The technical and regulatory battle of Dakar 2022

The FIA and the ASO are facing one of the greatest challenges in the history of the Dakar Rally as they aim to balance cars built to T1+ and T1U regulations.

After years and years in which the Dakar Rally was seen as an outsider in the world of motorsport, the FIA has now decided to work hand-in-hand with the organiser of the legendary event.

In addition to creating the new FIA World Rally Raid Championship (of which the Dakar is the first event, with double points), the two have established a regulatory basis to attract as many car manufacturers as possible. 

The first major step has been to bring together the reference drivers in the T1+ category, which is made up solely of 4×4 prototypes with a width of 2.3 metres, 350mm of suspension travel, 37-inch wheels and a minimum weight of 2,000 kg.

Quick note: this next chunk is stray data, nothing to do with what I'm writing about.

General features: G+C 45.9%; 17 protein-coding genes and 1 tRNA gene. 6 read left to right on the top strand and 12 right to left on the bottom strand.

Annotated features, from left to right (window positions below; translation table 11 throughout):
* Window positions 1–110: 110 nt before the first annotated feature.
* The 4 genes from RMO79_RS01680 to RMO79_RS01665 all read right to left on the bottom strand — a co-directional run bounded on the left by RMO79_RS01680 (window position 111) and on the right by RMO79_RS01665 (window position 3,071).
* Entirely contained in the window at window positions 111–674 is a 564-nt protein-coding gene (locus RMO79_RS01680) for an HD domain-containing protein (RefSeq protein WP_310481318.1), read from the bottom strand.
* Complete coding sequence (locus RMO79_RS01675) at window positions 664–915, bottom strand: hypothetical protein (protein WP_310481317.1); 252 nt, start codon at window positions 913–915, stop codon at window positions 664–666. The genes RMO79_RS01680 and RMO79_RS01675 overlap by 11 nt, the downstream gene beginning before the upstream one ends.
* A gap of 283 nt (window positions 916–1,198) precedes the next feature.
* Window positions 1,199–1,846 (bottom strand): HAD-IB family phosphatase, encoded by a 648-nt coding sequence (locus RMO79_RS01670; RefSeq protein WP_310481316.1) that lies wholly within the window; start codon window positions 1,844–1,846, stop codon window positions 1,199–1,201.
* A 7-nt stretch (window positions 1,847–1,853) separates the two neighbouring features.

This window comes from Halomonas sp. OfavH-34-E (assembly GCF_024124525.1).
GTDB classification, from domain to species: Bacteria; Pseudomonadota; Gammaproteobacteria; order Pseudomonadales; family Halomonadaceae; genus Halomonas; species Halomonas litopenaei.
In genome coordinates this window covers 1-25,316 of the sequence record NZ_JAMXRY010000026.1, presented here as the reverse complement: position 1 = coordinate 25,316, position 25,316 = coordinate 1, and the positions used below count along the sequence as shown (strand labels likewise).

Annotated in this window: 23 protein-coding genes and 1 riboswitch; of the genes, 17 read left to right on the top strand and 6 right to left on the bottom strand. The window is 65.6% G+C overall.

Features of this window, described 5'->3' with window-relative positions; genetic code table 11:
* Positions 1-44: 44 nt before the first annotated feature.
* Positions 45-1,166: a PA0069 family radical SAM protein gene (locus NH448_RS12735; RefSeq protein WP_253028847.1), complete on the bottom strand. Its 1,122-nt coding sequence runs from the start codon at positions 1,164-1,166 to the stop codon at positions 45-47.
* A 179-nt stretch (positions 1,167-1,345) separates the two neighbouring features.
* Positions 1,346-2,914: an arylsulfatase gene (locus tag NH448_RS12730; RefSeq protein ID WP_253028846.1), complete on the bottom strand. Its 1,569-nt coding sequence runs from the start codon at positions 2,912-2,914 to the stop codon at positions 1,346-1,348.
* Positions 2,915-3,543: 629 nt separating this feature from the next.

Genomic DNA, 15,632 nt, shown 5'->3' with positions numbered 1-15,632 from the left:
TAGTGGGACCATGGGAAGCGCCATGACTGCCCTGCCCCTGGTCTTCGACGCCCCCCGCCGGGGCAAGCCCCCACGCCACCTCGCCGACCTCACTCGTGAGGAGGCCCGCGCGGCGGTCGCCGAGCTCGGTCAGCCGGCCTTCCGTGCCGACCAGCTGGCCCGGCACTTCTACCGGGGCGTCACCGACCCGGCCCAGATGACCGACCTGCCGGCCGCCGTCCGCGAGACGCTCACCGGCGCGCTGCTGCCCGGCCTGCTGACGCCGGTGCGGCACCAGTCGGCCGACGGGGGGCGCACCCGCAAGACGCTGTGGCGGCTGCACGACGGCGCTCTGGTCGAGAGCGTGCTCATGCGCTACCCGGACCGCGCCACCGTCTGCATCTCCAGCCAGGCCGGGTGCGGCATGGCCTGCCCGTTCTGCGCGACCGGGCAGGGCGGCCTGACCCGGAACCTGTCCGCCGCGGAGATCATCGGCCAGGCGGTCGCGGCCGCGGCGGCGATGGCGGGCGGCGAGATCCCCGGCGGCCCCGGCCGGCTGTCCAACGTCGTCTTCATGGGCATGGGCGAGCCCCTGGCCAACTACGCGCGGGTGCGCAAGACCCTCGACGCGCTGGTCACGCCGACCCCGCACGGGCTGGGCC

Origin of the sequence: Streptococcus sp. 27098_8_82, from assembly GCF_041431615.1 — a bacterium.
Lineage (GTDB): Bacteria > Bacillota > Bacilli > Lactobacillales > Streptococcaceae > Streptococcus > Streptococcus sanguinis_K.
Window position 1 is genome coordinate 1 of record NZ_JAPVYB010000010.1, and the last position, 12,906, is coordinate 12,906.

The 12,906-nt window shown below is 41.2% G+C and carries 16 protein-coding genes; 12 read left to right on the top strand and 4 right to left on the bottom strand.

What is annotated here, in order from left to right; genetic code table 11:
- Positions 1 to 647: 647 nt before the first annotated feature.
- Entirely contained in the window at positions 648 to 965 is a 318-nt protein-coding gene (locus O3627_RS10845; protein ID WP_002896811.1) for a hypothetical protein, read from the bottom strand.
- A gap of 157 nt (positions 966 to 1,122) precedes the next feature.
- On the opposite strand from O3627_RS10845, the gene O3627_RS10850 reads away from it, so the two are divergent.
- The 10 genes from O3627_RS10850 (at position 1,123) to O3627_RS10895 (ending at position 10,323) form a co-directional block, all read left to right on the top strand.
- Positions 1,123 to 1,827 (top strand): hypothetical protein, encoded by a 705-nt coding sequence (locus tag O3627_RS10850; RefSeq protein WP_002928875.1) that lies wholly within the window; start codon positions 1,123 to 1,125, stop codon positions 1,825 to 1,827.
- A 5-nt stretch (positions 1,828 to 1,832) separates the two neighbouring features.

Prodrive, through its Bahrain Raid Xtreme team, Toyota Gazoo Racing and Martin Prokop have created prototypes that fit into this division, which adopts almost all the features of the buggies that have won the last two Dakars thanks to the good work of Carlos Sainz, Stephane Peterhansel and the X-raid Mini team. The main exception is the system for inflating and deflating the tyres inside the cabin. 

On the other hand, the T1 Ultimate (T1U) category has been designed to accommodate renewable energy projects that will pave the way for the future of the Dakar Rally. The organiser expects Elite drivers to compete with these cars as early as 2026 and envisages a “very low emissions” rally as the ultimate solution from 2030.

This is where Audi Sport’s complex project fits in. Its electric RS Q e-tron adopts very similar regulations to its combustion engine rivals, but with the special feature being three electric MGU units from Formula E and a high-efficiency TFSI petrol engine from the DTM. 

To balance the performance between them, the FIA, the World Rally Raid Championship’s governing body from 1 January 2022, has installed a black box in each of the cars. It will collect a huge amount of data at each stage to analyse how far each prototype has come. This will allow the Balance of Performance (BoP) to readjust different parameters at the end of each rally – in a similar way to the GTE classes in the World Endurance Championship (WEC)

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